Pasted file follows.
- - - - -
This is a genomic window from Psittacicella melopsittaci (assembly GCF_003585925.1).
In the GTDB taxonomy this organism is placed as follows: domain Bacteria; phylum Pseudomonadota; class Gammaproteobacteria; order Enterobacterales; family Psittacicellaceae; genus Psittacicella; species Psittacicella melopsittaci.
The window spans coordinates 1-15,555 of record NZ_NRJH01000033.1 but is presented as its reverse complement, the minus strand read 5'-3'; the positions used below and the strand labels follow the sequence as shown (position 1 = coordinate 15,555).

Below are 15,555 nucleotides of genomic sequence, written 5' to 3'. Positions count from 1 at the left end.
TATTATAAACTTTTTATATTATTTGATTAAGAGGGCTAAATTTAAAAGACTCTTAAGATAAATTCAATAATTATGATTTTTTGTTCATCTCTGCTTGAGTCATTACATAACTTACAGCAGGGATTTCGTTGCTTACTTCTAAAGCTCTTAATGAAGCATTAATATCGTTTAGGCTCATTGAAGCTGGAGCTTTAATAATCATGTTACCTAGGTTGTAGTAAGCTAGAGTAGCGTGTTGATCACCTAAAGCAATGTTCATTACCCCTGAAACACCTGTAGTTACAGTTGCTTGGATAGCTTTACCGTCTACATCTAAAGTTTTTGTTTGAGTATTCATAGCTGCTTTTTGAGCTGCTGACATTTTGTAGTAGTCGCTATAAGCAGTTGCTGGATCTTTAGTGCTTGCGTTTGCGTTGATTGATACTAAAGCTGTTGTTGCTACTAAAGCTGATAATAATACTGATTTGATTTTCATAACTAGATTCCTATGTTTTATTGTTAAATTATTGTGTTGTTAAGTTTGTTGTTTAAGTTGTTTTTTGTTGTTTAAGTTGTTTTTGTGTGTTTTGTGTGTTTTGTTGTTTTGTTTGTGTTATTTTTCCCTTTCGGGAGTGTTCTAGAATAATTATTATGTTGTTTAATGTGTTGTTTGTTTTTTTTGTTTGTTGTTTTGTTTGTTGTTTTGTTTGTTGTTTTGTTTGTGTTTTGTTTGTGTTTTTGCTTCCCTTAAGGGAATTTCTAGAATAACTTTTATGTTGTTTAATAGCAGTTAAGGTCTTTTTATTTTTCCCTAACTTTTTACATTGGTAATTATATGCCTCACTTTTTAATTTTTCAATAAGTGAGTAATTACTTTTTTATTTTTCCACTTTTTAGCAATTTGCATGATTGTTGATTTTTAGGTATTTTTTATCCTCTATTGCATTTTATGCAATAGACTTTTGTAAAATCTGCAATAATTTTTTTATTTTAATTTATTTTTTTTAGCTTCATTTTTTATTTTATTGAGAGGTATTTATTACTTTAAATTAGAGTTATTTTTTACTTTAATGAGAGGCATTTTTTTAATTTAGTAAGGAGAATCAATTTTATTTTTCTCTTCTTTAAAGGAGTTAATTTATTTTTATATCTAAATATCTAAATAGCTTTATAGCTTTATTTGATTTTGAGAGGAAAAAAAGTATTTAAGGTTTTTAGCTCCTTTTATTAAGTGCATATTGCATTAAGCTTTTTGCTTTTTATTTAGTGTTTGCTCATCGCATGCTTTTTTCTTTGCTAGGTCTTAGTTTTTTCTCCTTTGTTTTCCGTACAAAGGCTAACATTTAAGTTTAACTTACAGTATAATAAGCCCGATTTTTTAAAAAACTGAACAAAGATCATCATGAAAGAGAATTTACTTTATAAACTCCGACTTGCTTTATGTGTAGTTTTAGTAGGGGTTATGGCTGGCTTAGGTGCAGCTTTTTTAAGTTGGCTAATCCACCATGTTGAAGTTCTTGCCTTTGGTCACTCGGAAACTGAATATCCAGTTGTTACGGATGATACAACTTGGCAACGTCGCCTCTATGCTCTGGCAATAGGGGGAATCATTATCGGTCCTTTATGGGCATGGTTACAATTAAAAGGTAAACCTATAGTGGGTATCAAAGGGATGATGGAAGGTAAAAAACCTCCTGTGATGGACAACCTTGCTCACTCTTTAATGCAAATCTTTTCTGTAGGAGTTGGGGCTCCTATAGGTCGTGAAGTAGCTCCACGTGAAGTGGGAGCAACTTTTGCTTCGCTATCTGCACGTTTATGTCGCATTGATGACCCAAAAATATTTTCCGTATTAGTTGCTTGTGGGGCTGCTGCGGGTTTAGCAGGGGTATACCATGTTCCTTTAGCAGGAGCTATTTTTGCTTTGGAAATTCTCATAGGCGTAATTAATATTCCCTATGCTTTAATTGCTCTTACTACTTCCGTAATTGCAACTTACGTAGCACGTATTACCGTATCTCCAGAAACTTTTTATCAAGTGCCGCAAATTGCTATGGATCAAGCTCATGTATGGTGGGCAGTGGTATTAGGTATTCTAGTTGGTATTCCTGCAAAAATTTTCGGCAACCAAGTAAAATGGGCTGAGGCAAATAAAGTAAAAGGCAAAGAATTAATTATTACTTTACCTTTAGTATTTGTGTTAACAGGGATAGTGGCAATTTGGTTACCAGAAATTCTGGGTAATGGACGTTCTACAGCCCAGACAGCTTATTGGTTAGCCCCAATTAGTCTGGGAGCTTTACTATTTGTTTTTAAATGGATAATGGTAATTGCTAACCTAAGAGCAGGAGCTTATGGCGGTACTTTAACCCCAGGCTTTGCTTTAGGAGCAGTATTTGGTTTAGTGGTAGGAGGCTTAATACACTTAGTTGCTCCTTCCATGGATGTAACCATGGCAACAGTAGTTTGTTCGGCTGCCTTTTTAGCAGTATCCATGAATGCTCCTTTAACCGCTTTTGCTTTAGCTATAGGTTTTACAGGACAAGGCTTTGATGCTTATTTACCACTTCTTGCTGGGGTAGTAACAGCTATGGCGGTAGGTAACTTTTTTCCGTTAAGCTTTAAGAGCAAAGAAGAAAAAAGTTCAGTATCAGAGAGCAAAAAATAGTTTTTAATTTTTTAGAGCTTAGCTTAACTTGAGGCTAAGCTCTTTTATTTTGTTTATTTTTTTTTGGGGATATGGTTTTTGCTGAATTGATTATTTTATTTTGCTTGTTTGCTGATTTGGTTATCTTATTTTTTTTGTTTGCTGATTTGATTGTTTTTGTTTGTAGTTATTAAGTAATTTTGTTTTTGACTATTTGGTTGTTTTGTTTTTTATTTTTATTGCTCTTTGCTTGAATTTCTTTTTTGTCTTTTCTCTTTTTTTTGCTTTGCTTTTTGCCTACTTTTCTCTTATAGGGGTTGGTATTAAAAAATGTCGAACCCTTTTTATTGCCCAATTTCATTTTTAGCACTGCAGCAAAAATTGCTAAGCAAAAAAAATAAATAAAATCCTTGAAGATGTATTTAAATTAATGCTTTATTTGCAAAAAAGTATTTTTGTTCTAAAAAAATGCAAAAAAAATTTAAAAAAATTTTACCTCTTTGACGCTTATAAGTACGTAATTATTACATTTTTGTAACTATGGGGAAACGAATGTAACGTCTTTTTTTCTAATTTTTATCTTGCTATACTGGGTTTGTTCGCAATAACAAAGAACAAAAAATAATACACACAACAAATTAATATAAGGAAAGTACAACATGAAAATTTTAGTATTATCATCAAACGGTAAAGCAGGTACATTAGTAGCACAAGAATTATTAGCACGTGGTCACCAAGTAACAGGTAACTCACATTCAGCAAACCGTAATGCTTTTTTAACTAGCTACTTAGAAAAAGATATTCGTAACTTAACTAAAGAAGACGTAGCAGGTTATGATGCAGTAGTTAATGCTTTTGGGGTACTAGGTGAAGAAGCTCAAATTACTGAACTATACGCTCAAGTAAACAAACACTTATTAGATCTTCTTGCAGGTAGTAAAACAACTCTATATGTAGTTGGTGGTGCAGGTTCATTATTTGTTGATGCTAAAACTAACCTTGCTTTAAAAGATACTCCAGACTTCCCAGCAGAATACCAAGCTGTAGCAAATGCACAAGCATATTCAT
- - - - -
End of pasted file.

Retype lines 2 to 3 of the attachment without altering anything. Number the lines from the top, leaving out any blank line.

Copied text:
In the GTDB taxonomy this organism is placed as follows: domain Bacteria; phylum Pseudomonadota; class Gammaproteobacteria; order Enterobacterales; family Psittacicellaceae; genus Psittacicella; species Psittacicella melopsittaci.
The window spans coordinates 1-15,555 of record NZ_NRJH01000033.1 but is presented as its reverse complement, the minus strand read 5'-3'; the positions used below and the strand labels follow the sequence as shown (position 1 = coordinate 15,555).